Walking the show floor of the 2018 Consumer Electronics Show–the equivalent of 43 football fields–it was hard not to notice the crowd milling about one of the most well-attended exhibits: The Laundroid. The sleek, WiFi-connected box uses robotic arms, image recognition, and artificial intelligence (its network currently contains 256,000 images of clothing items) to identify a piece of clothing and determine the best way to fold it. It learns your clothing items over time and its app lets you assign items as belonging to different members of your household. It takes about 5-10 minutes to fold an item of clothing, so literally hours to fold one load of laundry.
It’s certainly not the most practical or promising technology on display at CES, but it is the one that got us incredibly excited about the future (and not because we hate doing laundry).
See, if there was a word to describe CES this year it was integration — the combining of different technologies (machine learning, image recognition or computer vision, robotics, voice, other sensors) to create experiences that will define the smarter future. Everything we engage with will increasingly have a technological layer, making Gartner’s prediction of more than 20 billion connected devices by 2020 seem entirely achievable.
Every year there are more and more mashups at CES. Sometimes they’re silly and sometimes they’re useful but either way they’re inspiring creativity. We identified seven areas of noteworthy integration technology:
1. The Smart Home
The application of integrated tech was most striking in home appliances and decor, as companies showed how voice could live in virtually every item in the home.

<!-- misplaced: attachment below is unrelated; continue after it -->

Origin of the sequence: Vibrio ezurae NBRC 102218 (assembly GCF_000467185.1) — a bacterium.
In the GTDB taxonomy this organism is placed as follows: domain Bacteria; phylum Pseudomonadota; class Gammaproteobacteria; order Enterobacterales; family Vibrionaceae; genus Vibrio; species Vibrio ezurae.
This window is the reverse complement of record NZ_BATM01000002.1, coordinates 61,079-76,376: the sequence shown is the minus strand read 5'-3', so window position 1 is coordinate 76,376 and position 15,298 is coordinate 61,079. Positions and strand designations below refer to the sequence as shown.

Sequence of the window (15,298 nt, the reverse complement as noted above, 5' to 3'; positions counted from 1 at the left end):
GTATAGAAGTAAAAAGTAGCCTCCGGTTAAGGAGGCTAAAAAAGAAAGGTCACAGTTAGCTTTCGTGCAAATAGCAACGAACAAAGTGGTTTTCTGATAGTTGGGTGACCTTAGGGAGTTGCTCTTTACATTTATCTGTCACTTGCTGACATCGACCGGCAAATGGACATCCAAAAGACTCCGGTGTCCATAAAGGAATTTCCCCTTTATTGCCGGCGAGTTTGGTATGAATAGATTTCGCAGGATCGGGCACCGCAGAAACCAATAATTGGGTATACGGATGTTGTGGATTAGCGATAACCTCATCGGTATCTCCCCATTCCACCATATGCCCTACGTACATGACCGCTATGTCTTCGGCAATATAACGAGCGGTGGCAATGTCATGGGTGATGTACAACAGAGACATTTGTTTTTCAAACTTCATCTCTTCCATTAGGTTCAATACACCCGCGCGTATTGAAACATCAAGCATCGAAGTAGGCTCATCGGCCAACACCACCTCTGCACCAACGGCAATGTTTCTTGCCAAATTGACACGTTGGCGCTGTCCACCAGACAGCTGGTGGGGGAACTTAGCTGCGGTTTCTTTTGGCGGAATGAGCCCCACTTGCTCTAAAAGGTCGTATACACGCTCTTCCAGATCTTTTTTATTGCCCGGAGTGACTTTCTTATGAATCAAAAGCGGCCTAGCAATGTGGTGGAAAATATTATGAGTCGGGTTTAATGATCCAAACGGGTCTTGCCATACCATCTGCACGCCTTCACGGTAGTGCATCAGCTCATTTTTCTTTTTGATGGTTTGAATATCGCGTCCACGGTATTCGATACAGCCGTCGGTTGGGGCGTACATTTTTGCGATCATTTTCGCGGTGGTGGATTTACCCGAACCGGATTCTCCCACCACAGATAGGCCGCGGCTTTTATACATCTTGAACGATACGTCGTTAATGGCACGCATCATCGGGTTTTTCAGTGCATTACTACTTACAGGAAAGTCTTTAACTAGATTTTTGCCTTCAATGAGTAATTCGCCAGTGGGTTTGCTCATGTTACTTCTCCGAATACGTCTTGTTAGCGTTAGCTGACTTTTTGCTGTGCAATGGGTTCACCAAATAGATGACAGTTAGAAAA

For example, bathroom and fixture company Kohler demoed its Kohler Konnect line, a new series of voice assistant-powered bathroom products. The line includes voice activated lights on a vanity mirror, gives users the ability to command their shower head on, setting water temperature and pressure just the way they like it and even a voice-powered faucet that will pour glasses of water on command.
Another was Whirlpool, which demonstrated a smart future via its integration of Yummly, a recipe discovery property it bought in 2017. An app uses computer vision to read what’s in your fridge and then recommends recipes based on the ingredients on hand. A screen on the “smart” range tells you step-by-step how to cook the dish.
2. Computer Vision
Beyond the home, integrated technology for the in-store retail experience was on full display from several companies. Computer vision, the technology that enables computers to recognize real-world objects from live camera feeds, was especially prevalent this year. Aipoly, a computer vision platform originally designed for the vision impaired, enables retail stores to be fully autonomous, tracking consumers as they shop, learning behaviors and eliminating the need for checkout. Using computer vision and artificial intelligence to help track and understand people’s shopping patterns in store, and then in turn tailoring and optimizing those experiences, has the potential to help make brick-and-mortar shopping experiences as trackable and personalized as e-commerce. Adoption of this technology is only expected to proliferate, with 37% of retailers already planning to use AI for customer experience personalization in the next 9 months.
3. Health, Fitness and Sports Tech
With hundreds of new technology applications across eldercare, athletic tracking, and health monitoring, sports tech was a present category at CES this year. From smart golf balls to computer-vision enabled sports arena cameras, sports tech had its biggest CES showing yet and demonstrated the many different ways that technology can enhance the games we love, wooing both enthusiasts and investors alike.